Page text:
Translating, it means that the club is permitted to go over the salary cap by as much as 7.5% so long as the excess is made up of money that is to be paid via bonus. So let's posit a $60 million salary cap, a team could go up to $64.5 million in total money, if $4.5 million of that is money that may be earned via bonus. Simple enough, right? Any money that was actually earned via bonus, if it was in excess of the $60 million salary cap, would carry over to the next season. However, there's this little catch written in at 50.5.h.iii.C:

"If the NHLPA exercises its option to extend this Agreement to September 15, 2012, consistent with Section 3.1(b) of this Agreement, then for the 2011-12 League Year, all of the above-described Performance Bonuses that could be earned by the Players under SPCs with a Club shall be counted against such Club's Upper Limit for that League Year (with no opportunity for the Clubs to "carry over" any charges to their Upper Limit for the following League Year)."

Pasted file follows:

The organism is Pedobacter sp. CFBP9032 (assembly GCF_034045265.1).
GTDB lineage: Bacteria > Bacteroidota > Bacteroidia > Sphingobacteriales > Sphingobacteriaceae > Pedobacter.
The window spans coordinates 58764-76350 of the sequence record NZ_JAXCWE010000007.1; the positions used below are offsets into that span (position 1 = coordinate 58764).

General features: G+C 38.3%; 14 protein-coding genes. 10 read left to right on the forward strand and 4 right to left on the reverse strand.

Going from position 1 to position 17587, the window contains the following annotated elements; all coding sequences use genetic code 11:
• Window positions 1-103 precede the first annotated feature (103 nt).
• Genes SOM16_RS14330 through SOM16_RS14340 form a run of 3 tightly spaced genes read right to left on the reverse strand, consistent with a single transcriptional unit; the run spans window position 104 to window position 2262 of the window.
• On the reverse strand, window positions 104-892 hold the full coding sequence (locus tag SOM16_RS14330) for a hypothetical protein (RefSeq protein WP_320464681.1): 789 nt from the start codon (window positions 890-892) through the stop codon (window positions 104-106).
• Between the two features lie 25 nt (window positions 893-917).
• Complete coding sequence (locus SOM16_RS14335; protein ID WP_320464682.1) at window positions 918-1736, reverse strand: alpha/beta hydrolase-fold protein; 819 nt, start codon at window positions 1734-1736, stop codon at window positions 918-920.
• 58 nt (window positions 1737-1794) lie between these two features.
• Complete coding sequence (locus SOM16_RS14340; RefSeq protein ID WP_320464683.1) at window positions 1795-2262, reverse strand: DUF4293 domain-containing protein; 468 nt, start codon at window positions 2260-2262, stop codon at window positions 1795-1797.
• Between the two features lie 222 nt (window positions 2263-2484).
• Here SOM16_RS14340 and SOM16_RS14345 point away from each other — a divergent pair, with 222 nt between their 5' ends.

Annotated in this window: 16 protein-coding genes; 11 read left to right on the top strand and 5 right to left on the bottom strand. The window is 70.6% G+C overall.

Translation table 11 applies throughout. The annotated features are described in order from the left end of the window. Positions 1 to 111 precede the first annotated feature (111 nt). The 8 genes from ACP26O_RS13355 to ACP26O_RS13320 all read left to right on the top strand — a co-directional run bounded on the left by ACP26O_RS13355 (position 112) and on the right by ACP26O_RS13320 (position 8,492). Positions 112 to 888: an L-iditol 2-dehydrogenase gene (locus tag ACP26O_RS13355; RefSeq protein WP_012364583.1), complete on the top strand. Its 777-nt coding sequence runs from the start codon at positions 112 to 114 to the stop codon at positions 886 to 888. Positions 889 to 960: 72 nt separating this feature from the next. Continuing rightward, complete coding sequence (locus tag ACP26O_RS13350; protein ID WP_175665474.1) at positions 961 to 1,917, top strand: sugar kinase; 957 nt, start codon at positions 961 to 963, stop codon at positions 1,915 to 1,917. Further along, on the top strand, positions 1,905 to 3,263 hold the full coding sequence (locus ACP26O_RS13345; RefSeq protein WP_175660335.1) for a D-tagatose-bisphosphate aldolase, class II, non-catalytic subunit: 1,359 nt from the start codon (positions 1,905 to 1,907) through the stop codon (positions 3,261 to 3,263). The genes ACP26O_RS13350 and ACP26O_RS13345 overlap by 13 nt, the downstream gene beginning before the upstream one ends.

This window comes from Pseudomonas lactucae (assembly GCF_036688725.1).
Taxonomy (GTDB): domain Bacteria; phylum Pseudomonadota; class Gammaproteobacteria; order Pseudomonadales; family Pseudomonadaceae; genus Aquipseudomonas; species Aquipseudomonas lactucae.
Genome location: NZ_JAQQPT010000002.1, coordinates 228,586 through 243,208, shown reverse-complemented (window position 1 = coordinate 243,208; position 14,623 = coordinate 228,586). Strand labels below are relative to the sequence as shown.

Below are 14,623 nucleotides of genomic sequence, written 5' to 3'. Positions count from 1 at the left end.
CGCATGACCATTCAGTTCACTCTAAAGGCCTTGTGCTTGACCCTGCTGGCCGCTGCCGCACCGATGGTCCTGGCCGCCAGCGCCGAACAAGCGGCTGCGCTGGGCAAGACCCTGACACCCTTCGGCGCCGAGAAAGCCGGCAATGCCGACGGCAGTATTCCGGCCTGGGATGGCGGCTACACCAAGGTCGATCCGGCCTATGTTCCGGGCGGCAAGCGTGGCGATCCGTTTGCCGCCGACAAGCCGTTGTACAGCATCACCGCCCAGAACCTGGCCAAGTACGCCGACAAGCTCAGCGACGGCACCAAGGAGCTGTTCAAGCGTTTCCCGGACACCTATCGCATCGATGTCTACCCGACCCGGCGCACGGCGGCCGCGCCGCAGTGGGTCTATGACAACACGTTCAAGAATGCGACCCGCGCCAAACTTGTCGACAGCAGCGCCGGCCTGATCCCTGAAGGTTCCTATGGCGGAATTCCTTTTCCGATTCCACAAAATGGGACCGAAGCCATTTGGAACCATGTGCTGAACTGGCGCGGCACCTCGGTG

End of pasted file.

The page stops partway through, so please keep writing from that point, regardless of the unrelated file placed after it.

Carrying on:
The NHLPA has exercised their option to extend the agreement to 2012, and as a result, there is no bonus cushion this season. Ryan Nugent-Hopkins therefore has a $3.75 million cap hit this season.

B: The New Jersey Devils Are Up Against The Salary Cap

I don't want to delve too much into this issue, as it complicates things. Let it be said that the Devils, according to, have $6.7 million in salary room with 21 players signed. That sounds like a lot of room, but that player yet to sign is Zach Parise. He will no doubt command a large salary. Had Adam Larsson taken the normal amount of bonuses in his contract, his salary cap hit would have been somewhere between $2 million and $3.5 million. The Devils would likely not have been able to afford him this season unless they got rid of other players in order to make room. That's not a move that would make a whole lot of sense, given how poor the typical 18 or 19 year old defenseman is.

C: The Entry Level Contract Slide